Our results presented here provide an explanation as to why both axon outgrowth and branching have been reported in rodent cortical axons in response to netrin-1. The results, while each of the E14 and E16 culture was maintained for an additional 5-day period in vitro, suggested a switch in netrin-1 function in cortical neurons during development, from promotion of axon outgrowth to promotion of axon branching. Since the neurons in different cortical layers are born and differentiate at different times, the culture employed here should be highly heterogeneous containing multiple populations of neurons originated from different layers of each area in the cerebral cortex [15]. Previous studies indicate that multiple populations of cerebral cortical neurons exist: two subpopulations, with different axon elongation rates and distinct responses to netrin-1, were found in dissociated cortical neurons of E14 mice by microfluidic compartmentalization experiments [31]; layer-dependent expression of netrin-4 was reported in sensory cortices of postnatal rats, which was suggested to be responsible for terminal branching of thalamocortical axons that occurs specifically in layer 4, the target layer [32]. Therefore, it was thought that a population of neurons showing axon outgrowth in response to netrin-1 was dominant in E14 culture, whereas a population showing axon branching became dominant in E16 culture, although it is not clear whether these two populations have the same origin or discrete origins. If the former is the case, it follows that our observation implies a switch in the responsiveness of cortical axons to netrin-1, from growth cone attraction to axon collateral branching.

While sprouting of actin filament-based filopodial protrusions is thought to be an initial step of axon collateral branching, invasion of axonal microtubules into the protrusions is required for further development and stabilization of nascent axon branches, without being retracted back into the axons [16, 17]. As the dynamics and organization of axonal microtubules is regulated by factors such as microtubule-associated proteins, these factors might be involved in switching of netrin-1 function from promotion of axon outgrowth to promotion of axon branching, by modulating the effects of netrin-1 on axonal microtubules.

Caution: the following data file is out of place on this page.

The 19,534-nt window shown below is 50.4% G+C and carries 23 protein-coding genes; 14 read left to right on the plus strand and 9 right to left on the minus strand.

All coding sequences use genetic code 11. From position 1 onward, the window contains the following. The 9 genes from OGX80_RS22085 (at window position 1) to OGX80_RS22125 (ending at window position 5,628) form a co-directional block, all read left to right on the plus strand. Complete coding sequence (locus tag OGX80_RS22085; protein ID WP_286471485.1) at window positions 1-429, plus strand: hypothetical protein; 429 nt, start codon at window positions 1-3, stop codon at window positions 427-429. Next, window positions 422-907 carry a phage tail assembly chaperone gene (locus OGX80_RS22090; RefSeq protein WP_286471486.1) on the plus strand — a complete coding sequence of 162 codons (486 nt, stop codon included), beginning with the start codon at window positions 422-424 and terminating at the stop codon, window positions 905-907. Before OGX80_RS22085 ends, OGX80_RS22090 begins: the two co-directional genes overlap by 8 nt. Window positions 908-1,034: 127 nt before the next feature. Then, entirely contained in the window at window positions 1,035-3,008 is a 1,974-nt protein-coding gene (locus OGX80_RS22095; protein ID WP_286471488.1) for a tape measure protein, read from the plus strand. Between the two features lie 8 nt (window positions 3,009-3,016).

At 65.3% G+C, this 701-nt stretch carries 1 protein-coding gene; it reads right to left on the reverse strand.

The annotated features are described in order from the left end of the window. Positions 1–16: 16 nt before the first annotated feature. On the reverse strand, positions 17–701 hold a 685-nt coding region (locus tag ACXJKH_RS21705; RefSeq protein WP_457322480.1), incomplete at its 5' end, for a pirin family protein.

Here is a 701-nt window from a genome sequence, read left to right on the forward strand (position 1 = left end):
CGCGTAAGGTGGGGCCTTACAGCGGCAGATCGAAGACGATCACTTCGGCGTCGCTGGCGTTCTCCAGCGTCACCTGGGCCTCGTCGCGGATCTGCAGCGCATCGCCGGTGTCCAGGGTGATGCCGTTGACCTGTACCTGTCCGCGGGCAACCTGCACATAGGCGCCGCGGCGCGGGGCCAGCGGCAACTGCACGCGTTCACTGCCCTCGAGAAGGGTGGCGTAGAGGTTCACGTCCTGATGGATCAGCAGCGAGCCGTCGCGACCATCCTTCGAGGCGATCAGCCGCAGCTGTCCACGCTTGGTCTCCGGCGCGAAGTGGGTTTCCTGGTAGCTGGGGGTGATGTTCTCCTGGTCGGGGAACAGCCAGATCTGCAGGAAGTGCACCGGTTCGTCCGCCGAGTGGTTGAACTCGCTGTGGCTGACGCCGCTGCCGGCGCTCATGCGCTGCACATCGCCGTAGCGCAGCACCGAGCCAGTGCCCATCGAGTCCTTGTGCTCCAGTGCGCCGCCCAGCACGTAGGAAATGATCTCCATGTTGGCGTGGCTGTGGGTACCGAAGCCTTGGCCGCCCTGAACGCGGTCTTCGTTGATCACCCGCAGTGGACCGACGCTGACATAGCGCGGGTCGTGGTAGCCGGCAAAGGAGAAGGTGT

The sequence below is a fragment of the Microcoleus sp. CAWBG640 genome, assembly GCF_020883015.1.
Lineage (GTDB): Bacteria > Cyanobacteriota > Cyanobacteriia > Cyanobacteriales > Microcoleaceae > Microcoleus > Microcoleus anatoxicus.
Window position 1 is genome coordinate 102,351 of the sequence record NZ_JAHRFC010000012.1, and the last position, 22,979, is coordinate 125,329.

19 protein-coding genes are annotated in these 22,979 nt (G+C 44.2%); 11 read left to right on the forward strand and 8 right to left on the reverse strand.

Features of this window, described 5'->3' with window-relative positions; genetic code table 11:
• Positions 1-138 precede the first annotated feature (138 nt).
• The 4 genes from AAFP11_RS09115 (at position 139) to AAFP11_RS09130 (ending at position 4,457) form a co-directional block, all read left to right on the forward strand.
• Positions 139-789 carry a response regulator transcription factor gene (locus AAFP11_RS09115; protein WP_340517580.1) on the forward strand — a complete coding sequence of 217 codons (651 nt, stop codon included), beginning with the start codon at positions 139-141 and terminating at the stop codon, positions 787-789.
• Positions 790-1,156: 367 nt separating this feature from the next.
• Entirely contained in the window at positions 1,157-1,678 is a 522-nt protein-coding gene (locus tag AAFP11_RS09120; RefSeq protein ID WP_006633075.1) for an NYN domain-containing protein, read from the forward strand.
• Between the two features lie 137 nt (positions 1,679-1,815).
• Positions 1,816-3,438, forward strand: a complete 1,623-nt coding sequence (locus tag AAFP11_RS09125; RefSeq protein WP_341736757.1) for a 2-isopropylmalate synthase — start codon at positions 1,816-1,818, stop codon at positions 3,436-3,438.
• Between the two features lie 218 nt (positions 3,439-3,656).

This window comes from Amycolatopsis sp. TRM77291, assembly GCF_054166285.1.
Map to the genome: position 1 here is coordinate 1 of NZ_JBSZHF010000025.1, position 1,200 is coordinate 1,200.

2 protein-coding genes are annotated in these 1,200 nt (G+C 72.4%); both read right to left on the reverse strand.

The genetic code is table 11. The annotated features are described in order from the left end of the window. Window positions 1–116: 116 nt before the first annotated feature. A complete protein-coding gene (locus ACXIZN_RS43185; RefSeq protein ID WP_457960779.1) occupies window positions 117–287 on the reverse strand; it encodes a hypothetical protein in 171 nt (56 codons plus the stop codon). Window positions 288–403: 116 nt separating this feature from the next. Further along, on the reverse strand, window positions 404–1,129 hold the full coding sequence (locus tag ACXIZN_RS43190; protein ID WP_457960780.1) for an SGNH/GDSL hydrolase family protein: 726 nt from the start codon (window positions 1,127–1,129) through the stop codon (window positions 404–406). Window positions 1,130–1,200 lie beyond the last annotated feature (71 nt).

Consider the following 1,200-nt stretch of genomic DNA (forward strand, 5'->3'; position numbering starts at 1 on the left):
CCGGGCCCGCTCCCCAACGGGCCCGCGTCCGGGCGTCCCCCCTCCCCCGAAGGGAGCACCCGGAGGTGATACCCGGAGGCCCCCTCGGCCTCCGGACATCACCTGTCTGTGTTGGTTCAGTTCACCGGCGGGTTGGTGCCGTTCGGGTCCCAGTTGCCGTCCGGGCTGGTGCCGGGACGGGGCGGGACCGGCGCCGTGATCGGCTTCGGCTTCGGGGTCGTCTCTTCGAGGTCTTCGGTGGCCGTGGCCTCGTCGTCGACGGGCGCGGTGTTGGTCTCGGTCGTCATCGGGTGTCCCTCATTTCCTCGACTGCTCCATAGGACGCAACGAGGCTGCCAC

Expression of DCC protein was observed both in E14 and E16 cortical axons of mice (Fig. 1), and bath application of a function-blocking antibody revealed significant DCC contribution not only to netrin-1-induced axon outgrowth as previously known [2, 4], but also to netrin-1-induced cortical axon branching. It will be interesting to find out whether/how distribution of DCC would be implicated in the exertion of these netrin-1 functions. In our previous study, we examined the changes in DCC distribution concomitant with netrin-1-induced axon branching in primary cortical neurons of hamster neonates, using the same antibody against DCC as that we used in the present study [11]. In that paper, we reported netrin-1-induced cluster formation of DCC at the surface of axon shafts via exocytosis; no preference was detected in the sites of the cluster formation, as DCC clusters were apparently scattered randomly over the surface of axon shafts. Therefore, we have been thinking of the possibility that netrin-1, instead of determining the location of filopodia and/or axon branches, raises the probability of filopodial protrusion and subsequent axon branching along the whole length of each axon shaft. Further study, however, is needed to evaluate this possibility.